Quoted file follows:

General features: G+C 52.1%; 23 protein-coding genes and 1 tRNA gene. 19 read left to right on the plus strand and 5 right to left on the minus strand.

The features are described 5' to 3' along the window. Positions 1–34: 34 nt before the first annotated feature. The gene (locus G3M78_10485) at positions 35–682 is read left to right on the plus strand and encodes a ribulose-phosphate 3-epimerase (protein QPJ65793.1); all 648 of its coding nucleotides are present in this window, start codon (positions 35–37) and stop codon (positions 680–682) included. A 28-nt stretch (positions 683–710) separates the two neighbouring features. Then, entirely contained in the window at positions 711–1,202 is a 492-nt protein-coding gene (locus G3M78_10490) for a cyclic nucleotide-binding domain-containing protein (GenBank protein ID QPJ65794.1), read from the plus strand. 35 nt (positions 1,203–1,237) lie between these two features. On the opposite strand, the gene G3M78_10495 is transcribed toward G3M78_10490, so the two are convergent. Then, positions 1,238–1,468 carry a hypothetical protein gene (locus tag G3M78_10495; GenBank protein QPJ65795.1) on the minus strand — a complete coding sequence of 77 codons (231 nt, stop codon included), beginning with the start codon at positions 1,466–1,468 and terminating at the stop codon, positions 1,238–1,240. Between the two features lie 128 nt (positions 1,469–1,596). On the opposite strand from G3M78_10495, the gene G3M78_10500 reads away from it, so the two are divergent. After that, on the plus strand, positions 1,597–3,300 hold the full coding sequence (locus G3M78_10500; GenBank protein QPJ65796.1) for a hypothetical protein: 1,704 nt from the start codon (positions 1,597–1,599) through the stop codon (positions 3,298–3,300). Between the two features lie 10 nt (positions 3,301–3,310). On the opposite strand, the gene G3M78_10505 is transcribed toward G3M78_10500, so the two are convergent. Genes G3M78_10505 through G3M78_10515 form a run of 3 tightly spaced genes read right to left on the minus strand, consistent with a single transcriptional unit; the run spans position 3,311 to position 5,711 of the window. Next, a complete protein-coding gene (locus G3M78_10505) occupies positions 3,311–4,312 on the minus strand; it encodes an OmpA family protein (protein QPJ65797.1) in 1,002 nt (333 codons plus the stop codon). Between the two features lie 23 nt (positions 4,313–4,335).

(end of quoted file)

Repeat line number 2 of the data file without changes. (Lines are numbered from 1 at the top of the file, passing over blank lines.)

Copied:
The features are described 5' to 3' along the window. Positions 1–34: 34 nt before the first annotated feature. The gene (locus G3M78_10485) at positions 35–682 is read left to right on the plus strand and encodes a ribulose-phosphate 3-epimerase (protein QPJ65793.1); all 648 of its coding nucleotides are present in this window, start codon (positions 35–37) and stop codon (positions 680–682) included. A 28-nt stretch (positions 683–710) separates the two neighbouring features. Then, entirely contained in the window at positions 711–1,202 is a 492-nt protein-coding gene (locus G3M78_10490) for a cyclic nucleotide-binding domain-containing protein (GenBank protein ID QPJ65794.1), read from the plus strand. 35 nt (positions 1,203–1,237) lie between these two features. On the opposite strand, the gene G3M78_10495 is transcribed toward G3M78_10490, so the two are convergent. Then, positions 1,238–1,468 carry a hypothetical protein gene (locus tag G3M78_10495; GenBank protein QPJ65795.1) on the minus strand — a complete coding sequence of 77 codons (231 nt, stop codon included), beginning with the start codon at positions 1,466–1,468 and terminating at the stop codon, positions 1,238–1,240. Between the two features lie 128 nt (positions 1,469–1,596). On the opposite strand from G3M78_10495, the gene G3M78_10500 reads away from it, so the two are divergent. After that, on the plus strand, positions 1,597–3,300 hold the full coding sequence (locus G3M78_10500; GenBank protein QPJ65796.1) for a hypothetical protein: 1,704 nt from the start codon (positions 1,597–1,599) through the stop codon (positions 3,298–3,300). Between the two features lie 10 nt (positions 3,301–3,310). On the opposite strand, the gene G3M78_10505 is transcribed toward G3M78_10500, so the two are convergent. Genes G3M78_10505 through G3M78_10515 form a run of 3 tightly spaced genes read right to left on the minus strand, consistent with a single transcriptional unit; the run spans position 3,311 to position 5,711 of the window. Next, a complete protein-coding gene (locus G3M78_10505) occupies positions 3,311–4,312 on the minus strand; it encodes an OmpA family protein (protein QPJ65797.1) in 1,002 nt (333 codons plus the stop codon). Between the two features lie 23 nt (positions 4,313–4,335).